Provide more details on Covid pandemic
By Elias Mokua | July 1st 2020
Ultimately, as President Uhuru Kenyatta rightly said, flattening the Covid-19 curve rests on individual responsibility.
For Kenyans to take personal responsibility in the fight against the coronavirus spread, the following conditions are necessary.
First, people must know what is at stake. Provision of timely and relevant information is critical. We know Covid-19 kills if not discovered and treated on time. Initially, we were told that the deadly disease will wipe us out if we did not take drastic measures. The government quickly moved in, closed learning institutions, religious gatherings, public gatherings and enforced a raft of protocols such as handwashing, social distancing, mask wearing and shunning handshaking. Very well done.
But, several months later, we realise that none of this, save for handshaking, is being observed. Interaction between people is back to normal, from top government officials to the farmers down in the village irritated with “this mask thing.”
This shows what people thought was at stake is not worse off than other diseases we live with. That the cases are relatively low in spite of the small sample sizes that are examined daily is good news. However, that is where it ends. If we were to experience death at the rates we saw in Italy, UK, Brazil and the US, given our high levels of “African” close physical interaction, we could by now be left with a quarter of a population at best.
Experience to date shows that the social distancing requirement is a challenge for many people. If social distancing was a major factor in spreading the disease, densely populated areas would have been turned into Intensive Care Zones by now.
That is not to underestimate the spread and severity of the disease, but to wonder aloud whether the information we have regarding the spread is in fact accurate. It will help a great deal if the government provides detailed information on the extent to which the outlined protocols have actually helped lower the curve.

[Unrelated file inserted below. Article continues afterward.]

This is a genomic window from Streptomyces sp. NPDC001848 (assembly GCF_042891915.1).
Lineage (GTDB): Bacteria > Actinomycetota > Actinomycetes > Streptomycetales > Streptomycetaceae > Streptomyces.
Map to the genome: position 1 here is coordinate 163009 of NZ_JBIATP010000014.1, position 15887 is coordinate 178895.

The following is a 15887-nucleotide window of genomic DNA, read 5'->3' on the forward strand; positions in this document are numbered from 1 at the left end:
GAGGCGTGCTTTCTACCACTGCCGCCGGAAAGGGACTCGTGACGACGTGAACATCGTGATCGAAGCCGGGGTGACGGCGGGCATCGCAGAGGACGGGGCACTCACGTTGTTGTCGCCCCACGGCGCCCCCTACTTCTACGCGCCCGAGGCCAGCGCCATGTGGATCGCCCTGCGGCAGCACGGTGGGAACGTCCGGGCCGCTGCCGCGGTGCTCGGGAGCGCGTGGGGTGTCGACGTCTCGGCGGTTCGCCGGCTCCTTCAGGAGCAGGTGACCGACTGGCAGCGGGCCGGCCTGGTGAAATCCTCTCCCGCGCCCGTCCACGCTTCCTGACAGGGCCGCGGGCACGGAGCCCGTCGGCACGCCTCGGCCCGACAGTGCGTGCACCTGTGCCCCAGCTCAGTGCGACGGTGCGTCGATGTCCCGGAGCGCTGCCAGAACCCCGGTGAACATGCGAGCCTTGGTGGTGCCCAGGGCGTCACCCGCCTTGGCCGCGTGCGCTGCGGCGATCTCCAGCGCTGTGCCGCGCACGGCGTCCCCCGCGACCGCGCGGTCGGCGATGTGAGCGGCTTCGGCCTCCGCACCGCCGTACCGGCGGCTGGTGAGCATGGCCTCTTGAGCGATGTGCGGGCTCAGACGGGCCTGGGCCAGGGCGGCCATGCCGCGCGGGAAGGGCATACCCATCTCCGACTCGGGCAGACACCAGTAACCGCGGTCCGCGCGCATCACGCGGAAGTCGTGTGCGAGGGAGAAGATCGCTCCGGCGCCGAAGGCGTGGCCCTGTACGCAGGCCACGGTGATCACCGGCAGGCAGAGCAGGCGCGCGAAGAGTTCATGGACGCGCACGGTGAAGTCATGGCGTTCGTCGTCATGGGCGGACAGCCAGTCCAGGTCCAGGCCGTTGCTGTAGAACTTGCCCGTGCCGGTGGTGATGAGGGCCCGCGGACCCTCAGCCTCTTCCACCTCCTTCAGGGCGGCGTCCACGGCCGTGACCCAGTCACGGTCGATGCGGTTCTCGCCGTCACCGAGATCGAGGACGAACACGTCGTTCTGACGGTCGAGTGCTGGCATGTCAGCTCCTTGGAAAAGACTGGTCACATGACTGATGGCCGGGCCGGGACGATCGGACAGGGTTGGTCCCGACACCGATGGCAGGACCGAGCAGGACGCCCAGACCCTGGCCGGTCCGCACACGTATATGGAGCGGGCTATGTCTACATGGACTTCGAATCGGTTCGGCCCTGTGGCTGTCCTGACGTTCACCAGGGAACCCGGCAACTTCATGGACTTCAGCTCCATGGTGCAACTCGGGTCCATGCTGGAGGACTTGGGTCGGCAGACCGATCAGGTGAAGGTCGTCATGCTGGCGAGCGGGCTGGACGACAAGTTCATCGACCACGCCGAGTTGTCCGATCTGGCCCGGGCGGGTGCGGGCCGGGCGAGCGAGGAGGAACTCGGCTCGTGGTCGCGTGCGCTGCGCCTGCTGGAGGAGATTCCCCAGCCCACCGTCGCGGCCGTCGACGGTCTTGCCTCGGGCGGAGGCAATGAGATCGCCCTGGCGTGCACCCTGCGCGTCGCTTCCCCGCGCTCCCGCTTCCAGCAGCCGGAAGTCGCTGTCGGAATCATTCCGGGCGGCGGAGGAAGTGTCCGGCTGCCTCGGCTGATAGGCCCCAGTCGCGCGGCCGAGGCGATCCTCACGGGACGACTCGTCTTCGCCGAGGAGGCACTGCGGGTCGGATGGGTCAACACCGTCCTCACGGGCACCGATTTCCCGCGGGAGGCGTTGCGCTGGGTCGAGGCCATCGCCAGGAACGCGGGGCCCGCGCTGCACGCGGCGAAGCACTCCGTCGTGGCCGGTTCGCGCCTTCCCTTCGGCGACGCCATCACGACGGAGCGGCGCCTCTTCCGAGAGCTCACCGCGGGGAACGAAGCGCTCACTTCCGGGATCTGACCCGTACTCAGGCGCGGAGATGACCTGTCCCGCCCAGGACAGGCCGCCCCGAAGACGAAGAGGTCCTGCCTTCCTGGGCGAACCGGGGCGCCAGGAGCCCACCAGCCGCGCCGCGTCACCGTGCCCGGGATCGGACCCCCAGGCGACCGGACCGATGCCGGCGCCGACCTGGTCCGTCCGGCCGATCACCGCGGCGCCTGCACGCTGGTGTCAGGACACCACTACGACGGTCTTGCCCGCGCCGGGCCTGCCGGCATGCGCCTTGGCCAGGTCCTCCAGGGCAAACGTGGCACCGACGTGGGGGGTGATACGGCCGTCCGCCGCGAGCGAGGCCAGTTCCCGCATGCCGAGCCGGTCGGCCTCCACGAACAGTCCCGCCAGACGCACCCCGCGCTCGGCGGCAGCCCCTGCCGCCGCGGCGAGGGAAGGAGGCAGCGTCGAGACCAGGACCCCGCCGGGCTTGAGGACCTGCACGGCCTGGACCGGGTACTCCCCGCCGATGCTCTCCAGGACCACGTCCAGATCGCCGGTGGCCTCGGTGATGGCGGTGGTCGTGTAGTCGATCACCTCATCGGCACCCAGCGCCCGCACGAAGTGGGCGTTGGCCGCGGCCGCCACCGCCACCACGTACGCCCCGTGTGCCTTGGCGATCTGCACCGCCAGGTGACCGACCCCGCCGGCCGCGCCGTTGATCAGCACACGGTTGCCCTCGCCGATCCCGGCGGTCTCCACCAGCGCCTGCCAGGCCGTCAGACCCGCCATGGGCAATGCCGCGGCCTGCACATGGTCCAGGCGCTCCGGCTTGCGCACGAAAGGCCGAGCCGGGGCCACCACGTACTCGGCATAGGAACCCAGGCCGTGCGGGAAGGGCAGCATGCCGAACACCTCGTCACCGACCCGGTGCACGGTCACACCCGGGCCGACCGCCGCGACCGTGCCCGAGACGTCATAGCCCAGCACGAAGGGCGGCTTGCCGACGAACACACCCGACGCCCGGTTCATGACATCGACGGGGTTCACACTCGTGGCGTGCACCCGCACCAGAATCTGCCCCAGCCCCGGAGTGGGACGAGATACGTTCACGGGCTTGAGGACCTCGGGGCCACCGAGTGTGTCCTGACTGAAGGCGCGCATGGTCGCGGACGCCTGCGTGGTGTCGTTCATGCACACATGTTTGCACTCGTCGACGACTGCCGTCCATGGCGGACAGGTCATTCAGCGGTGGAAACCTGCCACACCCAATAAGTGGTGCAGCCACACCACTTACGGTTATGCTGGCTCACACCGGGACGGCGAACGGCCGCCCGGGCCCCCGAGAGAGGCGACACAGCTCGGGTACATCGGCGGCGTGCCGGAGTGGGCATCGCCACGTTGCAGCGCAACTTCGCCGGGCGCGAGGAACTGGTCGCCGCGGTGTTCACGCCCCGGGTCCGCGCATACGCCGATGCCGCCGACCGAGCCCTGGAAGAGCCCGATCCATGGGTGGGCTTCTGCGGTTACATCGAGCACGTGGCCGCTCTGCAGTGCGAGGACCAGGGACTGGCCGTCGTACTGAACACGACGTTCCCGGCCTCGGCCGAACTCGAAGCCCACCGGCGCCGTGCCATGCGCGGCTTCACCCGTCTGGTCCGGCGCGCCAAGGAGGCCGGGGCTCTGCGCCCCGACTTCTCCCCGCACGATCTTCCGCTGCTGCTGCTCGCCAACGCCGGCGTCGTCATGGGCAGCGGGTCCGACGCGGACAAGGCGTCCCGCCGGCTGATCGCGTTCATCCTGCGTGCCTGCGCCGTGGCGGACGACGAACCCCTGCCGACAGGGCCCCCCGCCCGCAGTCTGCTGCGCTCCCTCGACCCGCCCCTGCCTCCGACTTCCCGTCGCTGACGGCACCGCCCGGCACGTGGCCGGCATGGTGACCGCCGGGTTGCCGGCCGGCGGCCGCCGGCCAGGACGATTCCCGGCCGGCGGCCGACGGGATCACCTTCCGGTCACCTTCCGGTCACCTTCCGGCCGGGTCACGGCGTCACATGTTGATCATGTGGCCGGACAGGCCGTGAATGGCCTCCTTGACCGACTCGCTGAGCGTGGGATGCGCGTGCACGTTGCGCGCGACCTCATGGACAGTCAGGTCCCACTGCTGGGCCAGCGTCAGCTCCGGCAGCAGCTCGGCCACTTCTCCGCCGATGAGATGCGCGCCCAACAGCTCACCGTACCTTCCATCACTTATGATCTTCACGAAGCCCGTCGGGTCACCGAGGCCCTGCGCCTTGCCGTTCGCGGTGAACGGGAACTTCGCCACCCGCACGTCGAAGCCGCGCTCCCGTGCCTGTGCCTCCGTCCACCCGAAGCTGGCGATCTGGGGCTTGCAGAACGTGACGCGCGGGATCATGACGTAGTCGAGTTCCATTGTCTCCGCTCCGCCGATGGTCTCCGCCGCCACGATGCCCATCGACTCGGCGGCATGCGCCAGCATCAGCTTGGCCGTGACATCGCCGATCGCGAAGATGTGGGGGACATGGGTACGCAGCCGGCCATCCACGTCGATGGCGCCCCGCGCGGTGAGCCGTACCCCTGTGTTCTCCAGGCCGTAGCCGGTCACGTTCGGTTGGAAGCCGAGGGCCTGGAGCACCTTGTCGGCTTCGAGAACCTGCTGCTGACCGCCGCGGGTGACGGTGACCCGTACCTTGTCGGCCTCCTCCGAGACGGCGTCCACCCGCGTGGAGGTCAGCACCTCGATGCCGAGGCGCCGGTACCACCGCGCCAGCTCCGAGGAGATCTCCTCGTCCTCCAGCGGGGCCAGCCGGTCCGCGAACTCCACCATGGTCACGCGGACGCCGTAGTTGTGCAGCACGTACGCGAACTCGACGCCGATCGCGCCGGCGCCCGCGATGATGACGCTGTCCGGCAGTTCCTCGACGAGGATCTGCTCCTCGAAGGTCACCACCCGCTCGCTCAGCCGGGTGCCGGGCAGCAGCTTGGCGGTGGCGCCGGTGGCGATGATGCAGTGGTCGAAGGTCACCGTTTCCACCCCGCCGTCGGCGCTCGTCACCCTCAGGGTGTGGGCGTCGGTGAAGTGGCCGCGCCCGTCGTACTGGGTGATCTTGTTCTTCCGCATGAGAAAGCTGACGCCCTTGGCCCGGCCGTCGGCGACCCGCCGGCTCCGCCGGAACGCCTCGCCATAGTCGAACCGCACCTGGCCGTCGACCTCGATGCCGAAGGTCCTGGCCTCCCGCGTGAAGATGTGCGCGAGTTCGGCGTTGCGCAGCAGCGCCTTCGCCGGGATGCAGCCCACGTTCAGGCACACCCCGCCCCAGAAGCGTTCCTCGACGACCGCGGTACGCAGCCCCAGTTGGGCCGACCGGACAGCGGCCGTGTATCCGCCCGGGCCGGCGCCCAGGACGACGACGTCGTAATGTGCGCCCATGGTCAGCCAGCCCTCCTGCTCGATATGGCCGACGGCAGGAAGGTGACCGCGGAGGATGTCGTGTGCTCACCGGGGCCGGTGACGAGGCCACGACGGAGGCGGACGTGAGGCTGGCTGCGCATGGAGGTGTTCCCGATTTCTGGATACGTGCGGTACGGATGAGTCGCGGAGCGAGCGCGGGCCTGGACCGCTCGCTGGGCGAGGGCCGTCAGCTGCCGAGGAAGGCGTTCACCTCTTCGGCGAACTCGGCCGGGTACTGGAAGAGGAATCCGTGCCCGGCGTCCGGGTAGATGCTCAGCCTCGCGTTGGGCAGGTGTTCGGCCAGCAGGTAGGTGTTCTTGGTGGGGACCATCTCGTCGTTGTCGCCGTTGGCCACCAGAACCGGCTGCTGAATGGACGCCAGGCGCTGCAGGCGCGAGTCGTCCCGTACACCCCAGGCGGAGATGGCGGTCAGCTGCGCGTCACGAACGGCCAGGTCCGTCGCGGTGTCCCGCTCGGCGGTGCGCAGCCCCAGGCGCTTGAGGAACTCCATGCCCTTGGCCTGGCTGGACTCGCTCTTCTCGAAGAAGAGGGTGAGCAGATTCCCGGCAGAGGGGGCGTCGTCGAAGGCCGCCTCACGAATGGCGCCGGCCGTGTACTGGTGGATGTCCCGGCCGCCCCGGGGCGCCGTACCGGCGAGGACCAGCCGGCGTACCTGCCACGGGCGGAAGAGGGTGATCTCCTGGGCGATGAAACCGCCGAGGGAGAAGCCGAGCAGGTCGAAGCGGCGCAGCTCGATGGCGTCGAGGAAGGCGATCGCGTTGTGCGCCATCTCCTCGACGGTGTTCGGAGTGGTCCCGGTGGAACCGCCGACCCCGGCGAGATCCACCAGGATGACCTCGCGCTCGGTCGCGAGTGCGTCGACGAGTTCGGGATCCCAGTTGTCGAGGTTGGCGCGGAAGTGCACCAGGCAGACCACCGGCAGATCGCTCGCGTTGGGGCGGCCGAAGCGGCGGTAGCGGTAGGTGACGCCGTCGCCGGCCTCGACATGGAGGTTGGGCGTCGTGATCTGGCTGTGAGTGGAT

For instance, between social distancing, handwashing, handshaking and wearing masks, what is working better and why? Why are men more vulnerable than women in contracting the virus? Are there specific emerging trends or factors that explain the curve to-date?
Global observance of the measures has not stopped the virus from spreading in most countries. To what extent is this a consideration in designing impactful measures going forward? And, yes, there is the little matter of providing details of Covid-19 funds expenditure to-date.
Given the high number of researchers we have in this country, it will be in everyone’s interest to receive detailed and disaggregated data on gender, education, age, location and/or any other demographic indicator that will enable in-depth understanding of the disease and therefore take personal responsibility.
Second, personal responsibility means that in addition to receiving accurate information, one has the capacity to implement the measures as provided. Let us face it. People are suffering. The case of a mother who strangled her four children to death because she could not provide for them drives the point home. Crime is on the rise and could worsen if the lockdown continues. There are many other painful experiences people are going through because of the lockdown.
Again, researchers should be explain the cost-effectiveness of the lockdown. Pegging reopening of the economy on county preparedness may not wash because of the obvious reason: Corruption. The cry of millions of Kenyans on the edge of their lives should be listened to.
The government should not behave as if it has run out of options. Lives matter and should be protected in times of difficulty, like now with Covid-19.
The truth is people are fed up with the lockdown not because they do not see the value or because they dislike the government, but because the consequences of the lockdown are weighing heavy on them. We are much better off, a friend told me, dying through the virus than being pushed into a slow death.
Personal responsibility will make sense to someone who has the means to meet the preventive requirements. Hungry people do not have the means neither do they have the patience. Social distancing does not require financial capacity to observe but a suffering person will not give a damn.
After all, the people who have the wherewithal to observe social distancing care less. This says something, doesn’t it? Provide relevant, timely and detailed information if we have to take personal responsibility.
Dr Mokua teaches media and communication studies
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